Last update: 05-Dec-2013 1:25 am
Thursday, December 05, 2013
Trinidad & Tobago Guardian Online
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T&T and Liberia connect on youth projects
According to 16-year-old Liberian student Angel Yalartai, the TTEITI and the LEITI both have great youth programmes. And Yalartai should know since she was able to visit T&T for two-weeks thanks to an exchange programme between both organisations. The T&T Extractive Industries Transparency Institute (TTEITI) and the Liberia Extractive Industries Transparency Institute (LEITI) are part of a larger global EITI initiative established to monitor and ensure governments and companies abide by fair practice when dealing with natural resources such as oil, gas and mining products. The institute was founded in 2002 and is now operational in 37 countries.
Yalartai learned about the LEITI through her school’s e-Club in Monrovia. After participating in club activities, Yalartai was chosen to come T&T from her winning performance at an LEITI debate. At the debate, Yalartai argued that the LEITI should become a part of the contract-award process in Liberia. Yalartai has some passionate views about how things should work in her country. “In Liberia, we’ve had several (foreign) companies come and make false promises, get our resources and leave. So we felt that LEITI should not only get involved after the contracts are awarded, but they should be in the process to know which companies are going to do what and to vet the companies,” she said during an interview at the TTEITI offices in Port-of-Spain.
Liberia is a country just one decade out of a brutal civil war and the work to re-build the economy is tough. Yalartai is too young to remember any of the fighting, but she does know the work to rebuild will take more than investments and smart spending. “Peace building is important because Liberia has gone through a lot, especially when it comes to civil wars. Even though we’ve been stable for a while, there’s still hatred among certain people and there’s still certain issues that have to be addressed. It’s good that we have some level of transparency in our country right now but after all those years it might be hard to really get people to understand that we’re one and we should all act as one,” she said.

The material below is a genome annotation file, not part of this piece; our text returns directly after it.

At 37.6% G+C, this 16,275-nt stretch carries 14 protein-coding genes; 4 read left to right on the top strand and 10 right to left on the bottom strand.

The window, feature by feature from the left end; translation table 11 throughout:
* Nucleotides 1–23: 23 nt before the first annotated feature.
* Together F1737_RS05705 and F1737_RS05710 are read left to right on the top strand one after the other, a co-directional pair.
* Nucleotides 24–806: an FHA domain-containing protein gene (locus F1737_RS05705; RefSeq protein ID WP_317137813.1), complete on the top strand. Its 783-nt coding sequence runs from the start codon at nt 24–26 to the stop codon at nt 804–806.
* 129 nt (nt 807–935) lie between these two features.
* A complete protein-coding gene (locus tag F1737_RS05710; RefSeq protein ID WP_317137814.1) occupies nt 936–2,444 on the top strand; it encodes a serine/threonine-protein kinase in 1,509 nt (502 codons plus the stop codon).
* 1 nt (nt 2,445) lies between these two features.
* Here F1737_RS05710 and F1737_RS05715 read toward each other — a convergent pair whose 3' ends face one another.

“After the war we’ve had more international companies come and we’re seeing more development and there are certain requirements in some contracts to develop areas in the country. So we’re seeing more employment because we have to have a certain number of locals involved with the projects. It’s not 100 per cent since the war ended but there’s been a lot of improvements.” Even as the daughter of Liberia’s minister of labour, Yalartai said she was grateful for the opportunity to travel since not many students in Liberia can do so. While in T&T, Yalartai got to tour the National Gas Company’s Point Lisas Industrial Estate, sit-in on meetings with TTEITI representatives and British Petroleum and participate in activities hosted by the TTEITI’s Youth Arm such as the Youth Championships Training Programme. “I learned some things I can take back to Liberia to help our youth. Basically one of the major things that I got from the Youth Champion Training was that we don’t have to limit the exposure to the EITI. It doesn’t only have to be an high school thing or you don’t have to employed to know what is going on in your country. We can definitely go into communities and get them interested in what’s happening,” she said.
According to Mark Regis, TTEITI secretariat head, the Youth Arm has the potential to make the TTEITI a long-lasting and fruitful initiative. “What we’re doing in Trinidad and Liberia is unique. It’s unique from the perspective that it’s really targeting the revenues and how they are spent and how they are saved and making sure that the next generation has as good or a better living standard than we do now,” he said.
More about the EITI
The EITI is a global initiative with the objective of fostering transparency and accountability by companies and governments involved in extractive industries by disclosing to citizens the total payments made by companies to government independently reconciled with the government’s declared receipts. The EITI was announced at the World Summit for Sustainable Development in Johannesburg, South Africa in 2002 and in 2003 the first EITI Plenary Conference was held in London. In June, the T&T government, local companies and civil society representatives publicly signed a Stakeholders’ Memorandum of Understanding on EITI implementation in T&T.
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